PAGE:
We can spin up a server and all those things that we take for granted of. Being able to just grab a website off of Squarespace or doing X, Y, Z. Like those things were so hard 20 years ago. It took so much effort and so much money to do those things. And I think so now product-market fit made sense because Hey, if you could build this innovation, there weren’t a lot of features and functionality out there, so you could just go find this market, right?
You have a product now I’ve got to go find the market. And I think that really, we’re in a world of market, right? And so like, Balfour, Brian Balfour, good friend of mine who’s, runs Reforge right now, and used to be former growth or leader of growth over at HubSpot. He basically started talking about like, it’s really market-product fit.
What is the market you’re going to go into. And then, gleaning from that market, what makes the most sense to build for that market, right? And I think that what you need to do in terms of approach, if we were starting over, I would, I would think about the market and then there’s a bunch of questions, right?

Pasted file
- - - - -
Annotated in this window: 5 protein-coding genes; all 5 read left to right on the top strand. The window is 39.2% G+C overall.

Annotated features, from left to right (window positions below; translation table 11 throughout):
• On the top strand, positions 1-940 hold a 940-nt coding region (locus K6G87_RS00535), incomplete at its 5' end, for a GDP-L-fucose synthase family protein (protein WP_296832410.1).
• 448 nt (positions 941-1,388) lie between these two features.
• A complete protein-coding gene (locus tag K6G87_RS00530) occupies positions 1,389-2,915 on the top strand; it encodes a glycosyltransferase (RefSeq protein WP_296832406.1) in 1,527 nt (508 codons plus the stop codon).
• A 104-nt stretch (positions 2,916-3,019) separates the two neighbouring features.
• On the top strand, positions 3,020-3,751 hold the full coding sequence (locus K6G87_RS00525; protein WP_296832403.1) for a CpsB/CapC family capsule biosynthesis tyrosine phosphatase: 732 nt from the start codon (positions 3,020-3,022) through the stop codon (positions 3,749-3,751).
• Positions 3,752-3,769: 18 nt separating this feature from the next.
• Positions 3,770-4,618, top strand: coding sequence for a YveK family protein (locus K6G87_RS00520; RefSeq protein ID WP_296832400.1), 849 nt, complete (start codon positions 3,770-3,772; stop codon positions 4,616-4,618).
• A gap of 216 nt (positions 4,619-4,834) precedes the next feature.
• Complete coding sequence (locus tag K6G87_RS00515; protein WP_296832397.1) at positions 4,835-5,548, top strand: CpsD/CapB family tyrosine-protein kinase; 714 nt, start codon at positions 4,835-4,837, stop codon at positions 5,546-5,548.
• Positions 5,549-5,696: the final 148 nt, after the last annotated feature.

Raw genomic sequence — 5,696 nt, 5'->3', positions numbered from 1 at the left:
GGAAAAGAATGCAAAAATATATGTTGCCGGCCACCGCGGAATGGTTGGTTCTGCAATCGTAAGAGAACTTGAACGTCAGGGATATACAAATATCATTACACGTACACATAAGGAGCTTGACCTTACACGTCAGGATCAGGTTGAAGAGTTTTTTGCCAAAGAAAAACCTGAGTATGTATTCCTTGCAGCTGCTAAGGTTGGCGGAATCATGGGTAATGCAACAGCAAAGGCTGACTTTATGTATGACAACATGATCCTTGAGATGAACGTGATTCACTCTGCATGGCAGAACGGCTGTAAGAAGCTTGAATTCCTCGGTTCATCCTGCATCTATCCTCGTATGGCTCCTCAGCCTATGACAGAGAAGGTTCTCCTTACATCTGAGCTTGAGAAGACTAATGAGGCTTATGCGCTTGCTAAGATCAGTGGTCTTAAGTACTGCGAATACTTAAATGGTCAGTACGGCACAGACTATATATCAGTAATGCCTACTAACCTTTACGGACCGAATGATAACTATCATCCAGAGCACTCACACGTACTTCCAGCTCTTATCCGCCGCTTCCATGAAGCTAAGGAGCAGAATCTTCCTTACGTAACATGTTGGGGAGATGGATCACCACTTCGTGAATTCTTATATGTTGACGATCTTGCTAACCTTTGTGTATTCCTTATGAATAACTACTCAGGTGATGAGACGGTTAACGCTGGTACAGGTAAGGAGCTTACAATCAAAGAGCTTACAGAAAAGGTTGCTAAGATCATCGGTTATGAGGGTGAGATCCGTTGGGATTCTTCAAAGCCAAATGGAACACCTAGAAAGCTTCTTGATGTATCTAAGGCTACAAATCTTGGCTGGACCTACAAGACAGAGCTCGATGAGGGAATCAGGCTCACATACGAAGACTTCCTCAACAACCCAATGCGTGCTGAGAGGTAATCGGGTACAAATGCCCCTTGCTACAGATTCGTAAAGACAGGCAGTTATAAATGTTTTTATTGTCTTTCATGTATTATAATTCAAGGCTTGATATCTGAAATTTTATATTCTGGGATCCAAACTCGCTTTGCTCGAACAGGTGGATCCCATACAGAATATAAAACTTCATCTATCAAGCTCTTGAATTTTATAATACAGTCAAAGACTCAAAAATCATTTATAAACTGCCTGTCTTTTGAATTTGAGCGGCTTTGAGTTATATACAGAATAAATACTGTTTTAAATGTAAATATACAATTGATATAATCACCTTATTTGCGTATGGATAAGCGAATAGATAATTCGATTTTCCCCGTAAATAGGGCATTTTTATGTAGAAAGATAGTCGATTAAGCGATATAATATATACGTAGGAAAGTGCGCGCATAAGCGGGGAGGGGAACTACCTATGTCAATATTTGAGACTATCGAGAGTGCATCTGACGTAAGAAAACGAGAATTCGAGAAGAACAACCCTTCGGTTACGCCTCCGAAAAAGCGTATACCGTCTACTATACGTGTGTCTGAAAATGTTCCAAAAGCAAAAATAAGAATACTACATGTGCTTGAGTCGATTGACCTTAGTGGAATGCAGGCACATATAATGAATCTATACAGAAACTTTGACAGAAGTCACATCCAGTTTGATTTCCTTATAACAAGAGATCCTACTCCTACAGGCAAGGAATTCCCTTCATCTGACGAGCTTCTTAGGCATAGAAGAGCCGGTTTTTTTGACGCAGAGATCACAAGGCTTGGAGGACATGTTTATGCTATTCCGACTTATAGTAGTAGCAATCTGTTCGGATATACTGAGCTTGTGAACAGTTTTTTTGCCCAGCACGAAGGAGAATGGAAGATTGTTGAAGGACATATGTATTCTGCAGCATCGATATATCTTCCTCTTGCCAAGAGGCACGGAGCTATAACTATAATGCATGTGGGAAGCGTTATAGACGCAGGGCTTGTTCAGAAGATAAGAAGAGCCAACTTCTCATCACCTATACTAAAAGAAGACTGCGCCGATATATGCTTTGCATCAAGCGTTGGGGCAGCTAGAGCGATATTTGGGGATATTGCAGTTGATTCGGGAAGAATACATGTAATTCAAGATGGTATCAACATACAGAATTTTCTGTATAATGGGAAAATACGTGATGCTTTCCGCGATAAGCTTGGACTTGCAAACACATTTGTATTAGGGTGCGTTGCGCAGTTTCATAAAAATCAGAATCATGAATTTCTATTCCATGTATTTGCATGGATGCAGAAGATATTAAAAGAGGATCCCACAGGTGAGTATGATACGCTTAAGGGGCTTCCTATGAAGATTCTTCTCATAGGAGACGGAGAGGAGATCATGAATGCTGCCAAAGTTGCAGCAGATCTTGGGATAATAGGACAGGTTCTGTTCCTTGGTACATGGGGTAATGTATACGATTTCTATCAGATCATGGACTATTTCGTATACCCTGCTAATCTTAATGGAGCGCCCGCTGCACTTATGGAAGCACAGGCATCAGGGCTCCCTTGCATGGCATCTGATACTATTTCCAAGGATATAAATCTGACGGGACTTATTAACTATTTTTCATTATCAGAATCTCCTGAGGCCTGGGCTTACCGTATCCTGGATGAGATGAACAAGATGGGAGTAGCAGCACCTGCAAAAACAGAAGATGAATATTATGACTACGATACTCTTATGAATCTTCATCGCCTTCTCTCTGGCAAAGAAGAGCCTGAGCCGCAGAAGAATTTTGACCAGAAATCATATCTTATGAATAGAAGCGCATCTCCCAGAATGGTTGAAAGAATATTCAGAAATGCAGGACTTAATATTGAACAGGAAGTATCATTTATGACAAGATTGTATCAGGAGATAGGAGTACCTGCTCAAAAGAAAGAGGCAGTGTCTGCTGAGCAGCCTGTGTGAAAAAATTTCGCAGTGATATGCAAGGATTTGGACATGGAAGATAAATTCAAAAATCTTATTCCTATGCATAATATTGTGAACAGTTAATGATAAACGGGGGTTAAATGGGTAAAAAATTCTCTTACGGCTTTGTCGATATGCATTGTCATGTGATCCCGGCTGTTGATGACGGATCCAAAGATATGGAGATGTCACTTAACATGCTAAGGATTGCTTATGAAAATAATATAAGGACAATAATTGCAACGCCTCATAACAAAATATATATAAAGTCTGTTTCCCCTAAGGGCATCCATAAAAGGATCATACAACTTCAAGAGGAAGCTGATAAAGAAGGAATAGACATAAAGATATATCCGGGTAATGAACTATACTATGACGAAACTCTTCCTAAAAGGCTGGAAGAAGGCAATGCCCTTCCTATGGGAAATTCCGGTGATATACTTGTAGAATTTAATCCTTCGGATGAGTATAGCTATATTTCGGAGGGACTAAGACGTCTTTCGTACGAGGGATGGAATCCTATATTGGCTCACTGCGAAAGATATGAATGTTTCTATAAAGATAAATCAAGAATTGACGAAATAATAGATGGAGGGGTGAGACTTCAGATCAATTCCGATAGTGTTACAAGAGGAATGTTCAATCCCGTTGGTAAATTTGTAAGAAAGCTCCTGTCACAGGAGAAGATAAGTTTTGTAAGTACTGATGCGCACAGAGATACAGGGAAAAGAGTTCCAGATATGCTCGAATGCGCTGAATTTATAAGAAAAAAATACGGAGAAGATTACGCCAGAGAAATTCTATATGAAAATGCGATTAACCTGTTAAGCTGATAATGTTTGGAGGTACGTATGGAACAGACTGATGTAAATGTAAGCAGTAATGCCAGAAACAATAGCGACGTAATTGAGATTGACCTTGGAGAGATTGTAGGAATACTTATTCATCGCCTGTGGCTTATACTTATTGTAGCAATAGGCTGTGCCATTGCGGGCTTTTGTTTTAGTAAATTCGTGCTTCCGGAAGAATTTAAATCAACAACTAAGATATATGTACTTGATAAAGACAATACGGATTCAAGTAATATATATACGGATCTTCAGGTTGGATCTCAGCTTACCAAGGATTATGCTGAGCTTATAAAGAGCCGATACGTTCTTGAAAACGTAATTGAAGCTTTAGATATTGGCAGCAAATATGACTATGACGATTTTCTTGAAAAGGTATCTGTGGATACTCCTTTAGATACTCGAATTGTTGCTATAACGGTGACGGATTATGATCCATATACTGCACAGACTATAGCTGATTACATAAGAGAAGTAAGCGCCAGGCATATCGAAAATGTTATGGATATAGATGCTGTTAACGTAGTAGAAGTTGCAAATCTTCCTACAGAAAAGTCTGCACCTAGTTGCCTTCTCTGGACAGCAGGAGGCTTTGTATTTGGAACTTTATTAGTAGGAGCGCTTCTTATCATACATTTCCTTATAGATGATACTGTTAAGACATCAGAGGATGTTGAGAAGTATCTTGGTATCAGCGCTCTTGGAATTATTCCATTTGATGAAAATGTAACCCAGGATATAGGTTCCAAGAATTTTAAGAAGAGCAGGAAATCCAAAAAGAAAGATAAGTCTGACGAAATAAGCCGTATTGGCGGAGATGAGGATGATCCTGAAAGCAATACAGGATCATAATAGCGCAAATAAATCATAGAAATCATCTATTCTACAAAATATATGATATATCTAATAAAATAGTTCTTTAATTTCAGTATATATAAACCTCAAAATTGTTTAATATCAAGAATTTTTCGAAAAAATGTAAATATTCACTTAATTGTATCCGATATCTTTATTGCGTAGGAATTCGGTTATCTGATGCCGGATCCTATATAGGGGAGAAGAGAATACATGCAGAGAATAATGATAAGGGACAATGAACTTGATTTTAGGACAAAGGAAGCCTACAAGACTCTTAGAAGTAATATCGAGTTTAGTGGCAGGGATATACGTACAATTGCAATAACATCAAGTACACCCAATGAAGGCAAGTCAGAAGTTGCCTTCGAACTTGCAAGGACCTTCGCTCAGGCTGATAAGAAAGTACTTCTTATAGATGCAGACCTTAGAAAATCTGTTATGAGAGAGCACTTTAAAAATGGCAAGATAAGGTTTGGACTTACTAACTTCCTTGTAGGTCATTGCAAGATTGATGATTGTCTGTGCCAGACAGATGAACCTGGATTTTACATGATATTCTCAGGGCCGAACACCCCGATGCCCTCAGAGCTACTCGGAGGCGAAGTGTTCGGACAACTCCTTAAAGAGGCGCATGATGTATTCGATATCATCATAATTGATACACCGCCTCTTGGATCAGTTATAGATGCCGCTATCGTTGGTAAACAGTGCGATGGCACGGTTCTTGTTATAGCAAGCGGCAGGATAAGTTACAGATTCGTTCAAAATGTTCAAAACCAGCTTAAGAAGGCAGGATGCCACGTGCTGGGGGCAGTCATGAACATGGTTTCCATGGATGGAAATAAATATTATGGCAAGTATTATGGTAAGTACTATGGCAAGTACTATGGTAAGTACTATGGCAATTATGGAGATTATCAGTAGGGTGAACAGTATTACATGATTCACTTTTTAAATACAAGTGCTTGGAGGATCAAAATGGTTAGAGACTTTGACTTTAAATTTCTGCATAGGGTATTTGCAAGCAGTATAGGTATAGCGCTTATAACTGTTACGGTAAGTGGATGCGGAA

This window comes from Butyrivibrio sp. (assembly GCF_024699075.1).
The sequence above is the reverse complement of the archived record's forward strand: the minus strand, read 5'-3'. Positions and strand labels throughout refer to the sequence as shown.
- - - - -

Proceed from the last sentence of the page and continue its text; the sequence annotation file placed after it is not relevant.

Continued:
Well, if the market’s so astronomically big, there’s probably people in it already. So, what makes you different? If the market’s small, but growing, what’s the thing that can make you unique now, but also helps you ride the wave of the market? And just really going deep on what that market is and then kind of thinking through like what you build.
And so. I really like what DC, David Cancel did at Drift where you know, the first year and a half, two years, they built like four or five different products, to chase different markets and it was all in the name of research and then they said, Oh, this is the space we’re in. We’re going into this space. And then they went all in, right?